Translator app

Discussion in 'Other Lands' started by doombuggy, Aug 30, 2017.

  1. doombuggy

    doombuggy DIS Veteran

    Jun 21, 2001
    What translator app have you used in China? I did download google translate, but was also looking at the Microsoft one. I see both can be used offline. any suggestions? My Chinese living language lessons aren't going well....
  2. Flossbolna

    Flossbolna Sea days are just so relaxing!

    Sep 8, 2006
    I had Google installed but used it very little. In Japan it did not work so well as often the signs can have all kind of meanings and it often gave me the choice of several things jumping back and force. I would suggest to test them out on some Chinese printed matters or websites to see which translations you get into English. I think the other way might work better as the English text is less ambigous as the Chinese or Japanese characters.
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  4. Karin1984

    Karin1984 DIS Veteran

    Feb 5, 2012
    I didn't have one and I managed without. One time the receptionist opened a translator on his phone, but even then there was a language barriere. My question was whether or not breakfast was included in my reservation. Not too complicated and I think a normal question in a hotel. But when I typed: 'breakfast included?' It took a while before he understood what I meant.
  5. cschaaf

    cschaaf Mouseketeer

    Oct 19, 2013
    I downloaded Pleco. I never really needed it, but would use it from time to time to try to find the word for something.

    It seemed to work well, but it's a dictionary, not a phrase translator.

    I also had Waygo installed, but only used if for fun. It lets you scan Chinese characters and get a translation. It worked well on a few things but others weren't even close according to our tour guide.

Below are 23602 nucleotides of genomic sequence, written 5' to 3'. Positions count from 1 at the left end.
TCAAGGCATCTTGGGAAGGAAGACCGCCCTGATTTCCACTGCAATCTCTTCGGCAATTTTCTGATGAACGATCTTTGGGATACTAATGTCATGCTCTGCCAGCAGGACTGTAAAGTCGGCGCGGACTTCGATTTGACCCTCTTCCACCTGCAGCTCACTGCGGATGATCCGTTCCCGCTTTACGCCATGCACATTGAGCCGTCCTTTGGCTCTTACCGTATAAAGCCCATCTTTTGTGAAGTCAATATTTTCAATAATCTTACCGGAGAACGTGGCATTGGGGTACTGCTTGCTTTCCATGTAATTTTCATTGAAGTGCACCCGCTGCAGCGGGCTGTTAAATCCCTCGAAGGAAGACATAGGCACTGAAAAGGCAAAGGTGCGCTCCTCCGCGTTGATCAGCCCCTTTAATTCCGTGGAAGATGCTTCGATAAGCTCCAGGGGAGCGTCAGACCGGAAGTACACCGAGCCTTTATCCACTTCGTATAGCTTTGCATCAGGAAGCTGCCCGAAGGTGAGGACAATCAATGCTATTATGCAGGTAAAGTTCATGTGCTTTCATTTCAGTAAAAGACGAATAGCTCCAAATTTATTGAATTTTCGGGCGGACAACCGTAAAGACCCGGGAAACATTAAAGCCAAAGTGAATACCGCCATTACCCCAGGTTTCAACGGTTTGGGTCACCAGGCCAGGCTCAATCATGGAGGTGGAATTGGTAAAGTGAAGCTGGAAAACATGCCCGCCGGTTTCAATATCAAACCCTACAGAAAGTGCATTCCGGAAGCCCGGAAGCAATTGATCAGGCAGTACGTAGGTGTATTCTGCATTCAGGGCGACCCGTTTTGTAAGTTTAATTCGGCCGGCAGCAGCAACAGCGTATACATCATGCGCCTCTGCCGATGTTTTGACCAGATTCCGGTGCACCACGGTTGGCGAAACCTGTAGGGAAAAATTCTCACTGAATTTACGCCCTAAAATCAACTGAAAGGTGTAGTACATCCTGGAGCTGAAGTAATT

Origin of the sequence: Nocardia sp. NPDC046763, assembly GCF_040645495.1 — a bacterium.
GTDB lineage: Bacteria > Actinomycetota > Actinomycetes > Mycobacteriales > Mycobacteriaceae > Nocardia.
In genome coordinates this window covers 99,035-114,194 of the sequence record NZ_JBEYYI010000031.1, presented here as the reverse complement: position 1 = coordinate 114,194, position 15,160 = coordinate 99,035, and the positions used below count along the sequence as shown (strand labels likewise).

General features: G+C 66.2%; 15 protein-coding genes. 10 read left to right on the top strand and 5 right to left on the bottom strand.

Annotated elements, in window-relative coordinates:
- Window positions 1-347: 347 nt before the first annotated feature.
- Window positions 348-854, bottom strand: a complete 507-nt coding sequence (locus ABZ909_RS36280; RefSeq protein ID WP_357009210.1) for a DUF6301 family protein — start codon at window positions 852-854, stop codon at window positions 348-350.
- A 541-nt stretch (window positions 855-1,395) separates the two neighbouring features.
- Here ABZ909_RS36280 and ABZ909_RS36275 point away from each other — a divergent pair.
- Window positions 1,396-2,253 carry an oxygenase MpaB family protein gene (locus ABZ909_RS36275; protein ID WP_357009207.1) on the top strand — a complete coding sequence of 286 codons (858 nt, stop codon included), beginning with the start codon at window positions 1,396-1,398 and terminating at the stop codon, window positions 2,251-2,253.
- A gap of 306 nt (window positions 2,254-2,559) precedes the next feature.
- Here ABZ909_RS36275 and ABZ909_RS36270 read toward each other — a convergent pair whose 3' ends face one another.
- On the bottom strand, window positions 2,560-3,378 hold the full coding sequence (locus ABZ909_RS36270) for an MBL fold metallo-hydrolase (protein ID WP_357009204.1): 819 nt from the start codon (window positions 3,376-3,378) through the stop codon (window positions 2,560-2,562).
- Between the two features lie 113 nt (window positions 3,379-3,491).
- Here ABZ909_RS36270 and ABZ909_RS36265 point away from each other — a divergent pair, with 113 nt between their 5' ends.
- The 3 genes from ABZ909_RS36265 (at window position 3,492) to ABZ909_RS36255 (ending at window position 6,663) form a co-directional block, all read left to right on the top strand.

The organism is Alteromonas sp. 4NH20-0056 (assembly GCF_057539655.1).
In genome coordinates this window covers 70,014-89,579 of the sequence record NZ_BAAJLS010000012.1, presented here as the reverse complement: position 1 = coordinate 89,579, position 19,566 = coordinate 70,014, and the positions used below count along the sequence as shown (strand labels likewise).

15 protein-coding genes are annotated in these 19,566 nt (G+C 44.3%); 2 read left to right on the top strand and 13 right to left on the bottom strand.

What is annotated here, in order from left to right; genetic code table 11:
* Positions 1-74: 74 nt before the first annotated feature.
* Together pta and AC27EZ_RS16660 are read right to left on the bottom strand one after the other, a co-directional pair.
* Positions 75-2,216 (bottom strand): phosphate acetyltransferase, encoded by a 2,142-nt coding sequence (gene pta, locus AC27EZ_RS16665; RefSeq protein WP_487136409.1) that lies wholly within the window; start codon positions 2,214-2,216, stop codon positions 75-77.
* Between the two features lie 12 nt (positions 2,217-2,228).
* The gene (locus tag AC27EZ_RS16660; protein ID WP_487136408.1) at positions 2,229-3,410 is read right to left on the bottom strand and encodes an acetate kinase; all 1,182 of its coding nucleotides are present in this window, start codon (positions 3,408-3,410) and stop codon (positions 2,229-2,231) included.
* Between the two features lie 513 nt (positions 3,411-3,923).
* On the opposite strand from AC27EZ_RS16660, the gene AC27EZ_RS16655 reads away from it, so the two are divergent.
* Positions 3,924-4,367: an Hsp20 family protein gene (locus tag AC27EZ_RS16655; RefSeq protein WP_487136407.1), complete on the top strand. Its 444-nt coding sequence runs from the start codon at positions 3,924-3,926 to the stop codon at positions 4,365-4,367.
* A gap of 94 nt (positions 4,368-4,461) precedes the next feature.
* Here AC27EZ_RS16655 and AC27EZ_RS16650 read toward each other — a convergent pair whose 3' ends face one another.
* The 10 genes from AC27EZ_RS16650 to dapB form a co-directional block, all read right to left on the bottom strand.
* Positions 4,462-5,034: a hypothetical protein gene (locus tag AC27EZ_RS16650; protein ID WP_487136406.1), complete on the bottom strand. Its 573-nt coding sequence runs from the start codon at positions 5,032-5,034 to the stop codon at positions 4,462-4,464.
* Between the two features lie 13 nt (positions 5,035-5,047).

My dad had Google Translate installed and just about everything he tried, it would say it couldn't find the translation. Even simple things like "Hello". Not sure why and it could have been user error - he might have, at some point, thought, "I wonder what this 'Delete Dictionary' button does?" ;)
  6. shelemm

    shelemm DIS Veteran

    Feb 10, 2006
    Not for travel, but I do use Pleco at home, mostly for figuring out Chinese newspaper headlines or specials in Chinese restaurants that are written only in Chinese. It's fun to use. You can even enter in handwriting and it will try to figure out what Chinese character you are drawing. But I can see how it would be frustrating to use while traveling if you wanted to understand something quickly. In 'real life' we don't often have the time to wait to get the correct translation. By the time you figure it out, the moment's gone.

    The most important thing is to be able to get back to your hotel or to get where you'd like to go in the first place. For that, you should always carry the business card of your hotel with you. For other places, it's best to be able to pronounce the name or location (nearest intersection) of where you are going in Chinese. It's not difficult once you get the hang of it, but ask at your hotel.
  7. delfinavacano

    delfinavacano Earning My Ears

    Sep 27, 2012
    Google Translate only really works if you have a VPN (despite being able to download Chinese characters for offline mode). If you have a VPN it works really well - you can take a picture of a sign or menu and load it and it will translate the characters for you. You can also hold it over a sign using the camera mode and it will translate, although I've had mostly better results from picture taking and then loading the picture.

    Waygo is actually fairly accurate, but you have to make sure to have all of the characters loaded correctly in the window. iTranslate is a decent app and doesn't need a VPN.

    If you can get WeChat, you can text people in English and it will translate it to Chinese for them and vice versa for you. Most Chinese have WeChat. (It also translates other languages, too.)

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